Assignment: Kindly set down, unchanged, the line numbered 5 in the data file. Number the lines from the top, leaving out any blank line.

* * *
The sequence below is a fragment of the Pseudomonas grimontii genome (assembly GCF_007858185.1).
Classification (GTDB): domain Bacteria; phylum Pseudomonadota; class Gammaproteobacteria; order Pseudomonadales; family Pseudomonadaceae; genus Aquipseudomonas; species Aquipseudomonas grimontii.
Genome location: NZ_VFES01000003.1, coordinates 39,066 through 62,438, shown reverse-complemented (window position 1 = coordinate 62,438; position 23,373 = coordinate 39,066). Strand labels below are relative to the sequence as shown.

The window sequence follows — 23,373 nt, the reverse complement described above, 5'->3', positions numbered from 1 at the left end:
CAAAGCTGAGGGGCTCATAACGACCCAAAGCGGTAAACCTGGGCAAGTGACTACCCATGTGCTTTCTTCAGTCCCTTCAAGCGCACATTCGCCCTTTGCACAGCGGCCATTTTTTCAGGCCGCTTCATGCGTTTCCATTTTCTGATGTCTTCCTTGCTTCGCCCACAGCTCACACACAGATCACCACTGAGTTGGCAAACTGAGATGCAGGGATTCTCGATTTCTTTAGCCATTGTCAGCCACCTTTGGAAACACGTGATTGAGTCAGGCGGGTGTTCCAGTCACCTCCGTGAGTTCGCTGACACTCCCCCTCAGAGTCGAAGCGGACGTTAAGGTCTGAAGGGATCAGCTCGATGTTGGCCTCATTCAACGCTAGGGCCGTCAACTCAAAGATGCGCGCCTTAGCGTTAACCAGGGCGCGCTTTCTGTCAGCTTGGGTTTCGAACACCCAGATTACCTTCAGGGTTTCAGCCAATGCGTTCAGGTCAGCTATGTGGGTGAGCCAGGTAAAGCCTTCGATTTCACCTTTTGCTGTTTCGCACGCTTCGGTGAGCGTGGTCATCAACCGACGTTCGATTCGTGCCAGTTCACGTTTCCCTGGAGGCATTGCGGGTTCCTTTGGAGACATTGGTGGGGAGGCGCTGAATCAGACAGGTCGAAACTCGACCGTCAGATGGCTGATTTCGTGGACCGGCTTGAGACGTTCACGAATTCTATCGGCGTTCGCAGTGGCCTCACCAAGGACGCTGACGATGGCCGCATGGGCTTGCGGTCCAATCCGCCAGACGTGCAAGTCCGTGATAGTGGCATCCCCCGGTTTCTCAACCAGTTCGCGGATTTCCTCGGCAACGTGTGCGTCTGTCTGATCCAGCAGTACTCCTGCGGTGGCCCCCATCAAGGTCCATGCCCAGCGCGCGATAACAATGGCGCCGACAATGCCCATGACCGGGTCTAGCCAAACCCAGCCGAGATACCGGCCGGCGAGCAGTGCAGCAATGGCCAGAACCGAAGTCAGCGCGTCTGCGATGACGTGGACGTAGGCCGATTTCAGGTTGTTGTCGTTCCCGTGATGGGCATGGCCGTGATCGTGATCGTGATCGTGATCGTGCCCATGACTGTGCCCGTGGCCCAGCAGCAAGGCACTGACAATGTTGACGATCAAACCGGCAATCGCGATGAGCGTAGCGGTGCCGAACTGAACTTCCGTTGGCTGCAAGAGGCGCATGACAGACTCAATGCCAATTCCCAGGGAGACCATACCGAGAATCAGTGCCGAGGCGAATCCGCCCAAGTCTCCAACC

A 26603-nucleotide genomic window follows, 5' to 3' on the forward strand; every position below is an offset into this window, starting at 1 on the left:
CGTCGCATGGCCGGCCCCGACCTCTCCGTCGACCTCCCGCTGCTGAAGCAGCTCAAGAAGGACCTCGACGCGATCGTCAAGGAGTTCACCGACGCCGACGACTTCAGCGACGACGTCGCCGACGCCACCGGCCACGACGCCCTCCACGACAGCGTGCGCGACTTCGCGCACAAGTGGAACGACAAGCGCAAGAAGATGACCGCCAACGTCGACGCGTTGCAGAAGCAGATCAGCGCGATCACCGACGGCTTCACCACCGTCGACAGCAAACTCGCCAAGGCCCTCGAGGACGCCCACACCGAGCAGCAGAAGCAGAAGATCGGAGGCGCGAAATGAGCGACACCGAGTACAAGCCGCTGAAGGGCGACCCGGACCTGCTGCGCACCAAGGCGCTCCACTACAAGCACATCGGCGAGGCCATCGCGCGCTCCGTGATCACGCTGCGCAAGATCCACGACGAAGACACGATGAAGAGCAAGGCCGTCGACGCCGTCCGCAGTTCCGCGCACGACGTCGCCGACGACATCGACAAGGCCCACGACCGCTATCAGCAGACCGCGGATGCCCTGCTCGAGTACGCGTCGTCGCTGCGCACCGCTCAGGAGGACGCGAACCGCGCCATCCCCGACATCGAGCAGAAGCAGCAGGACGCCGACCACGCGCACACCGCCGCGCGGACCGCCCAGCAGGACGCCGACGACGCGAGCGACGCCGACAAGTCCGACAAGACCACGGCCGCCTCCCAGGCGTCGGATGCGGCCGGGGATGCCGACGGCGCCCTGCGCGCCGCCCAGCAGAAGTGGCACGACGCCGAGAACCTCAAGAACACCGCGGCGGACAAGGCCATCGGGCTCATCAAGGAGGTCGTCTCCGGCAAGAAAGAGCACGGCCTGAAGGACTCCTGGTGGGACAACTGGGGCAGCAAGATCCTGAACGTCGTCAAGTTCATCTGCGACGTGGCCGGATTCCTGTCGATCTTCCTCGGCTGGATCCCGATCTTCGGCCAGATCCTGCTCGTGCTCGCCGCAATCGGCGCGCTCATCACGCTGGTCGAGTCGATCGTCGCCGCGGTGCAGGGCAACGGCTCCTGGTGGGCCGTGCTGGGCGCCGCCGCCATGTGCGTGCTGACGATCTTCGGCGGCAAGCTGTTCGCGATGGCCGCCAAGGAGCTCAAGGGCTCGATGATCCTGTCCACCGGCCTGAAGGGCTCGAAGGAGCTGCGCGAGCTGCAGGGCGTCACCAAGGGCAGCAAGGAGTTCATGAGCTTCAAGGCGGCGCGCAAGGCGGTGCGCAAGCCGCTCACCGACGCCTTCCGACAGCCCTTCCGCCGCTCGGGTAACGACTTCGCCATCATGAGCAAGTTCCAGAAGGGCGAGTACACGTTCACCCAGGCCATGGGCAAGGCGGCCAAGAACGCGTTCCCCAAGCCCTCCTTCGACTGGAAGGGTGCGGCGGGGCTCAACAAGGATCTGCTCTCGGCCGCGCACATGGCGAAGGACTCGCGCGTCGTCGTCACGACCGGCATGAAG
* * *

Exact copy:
CAAAGCTGAGGGGCTCATAACGACCCAAAGCGGTAAACCTGGGCAAGTGACTACCCATGTGCTTTCTTCAGTCCCTTCAAGCGCACATTCGCCCTTTGCACAGCGGCCATTTTTTCAGGCCGCTTCATGCGTTTCCATTTTCTGATGTCTTCCTTGCTTCGCCCACAGCTCACACACAGATCACCACTGAGTTGGCAAACTGAGATGCAGGGATTCTCGATTTCTTTAGCCATTGTCAGCCACCTTTGGAAACACGTGATTGAGTCAGGCGGGTGTTCCAGTCACCTCCGTGAGTTCGCTGACACTCCCCCTCAGAGTCGAAGCGGACGTTAAGGTCTGAAGGGATCAGCTCGATGTTGGCCTCATTCAACGCTAGGGCCGTCAACTCAAAGATGCGCGCCTTAGCGTTAACCAGGGCGCGCTTTCTGTCAGCTTGGGTTTCGAACACCCAGATTACCTTCAGGGTTTCAGCCAATGCGTTCAGGTCAGCTATGTGGGTGAGCCAGGTAAAGCCTTCGATTTCACCTTTTGCTGTTTCGCACGCTTCGGTGAGCGTGGTCATCAACCGACGTTCGATTCGTGCCAGTTCACGTTTCCCTGGAGGCATTGCGGGTTCCTTTGGAGACATTGGTGGGGAGGCGCTGAATCAGACAGGTCGAAACTCGACCGTCAGATGGCTGATTTCGTGGACCGGCTTGAGACGTTCACGAATTCTATCGGCGTTCGCAGTGGCCTCACCAAGGACGCTGACGATGGCCGCATGGGCTTGCGGTCCAATCCGCCAGACGTGCAAGTCCGTGATAGTGGCATCCCCCGGTTTCTCAACCAGTTCGCGGATTTCCTCGGCAACGTGTGCGTCTGTCTGATCCAGCAGTACTCCTGCGGTGGCCCCCATCAAGGTCCATGCCCAGCGCGCGATAACAATGGCGCCGACAATGCCCATGACCGGGTCTAGCCAAACCCAGCCGAGATACCGGCCGGCGAGCAGTGCAGCAATGGCCAGAACCGAAGTCAGCGCGTCTGCGATGACGTGGACGTAGGCCGATTTCAGGTTGTTGTCGTTCCCGTGATGGGCATGGCCGTGATCGTGATCGTGATCGTGATCGTGCCCATGACTGTGCCCGTGGCCCAGCAGCAAGGCACTGACAATGTTGACGATCAAACCGGCAATCGCGATGAGCGTAGCGGTGCCGAACTGAACTTCCGTTGGCTGCAAGAGGCGCATGACAGACTCAATGCCAATTCCCAGGGAGACCATACCGAGAATCAGTGCCGAGGCGAATCCGCCCAAGTCTCCAACC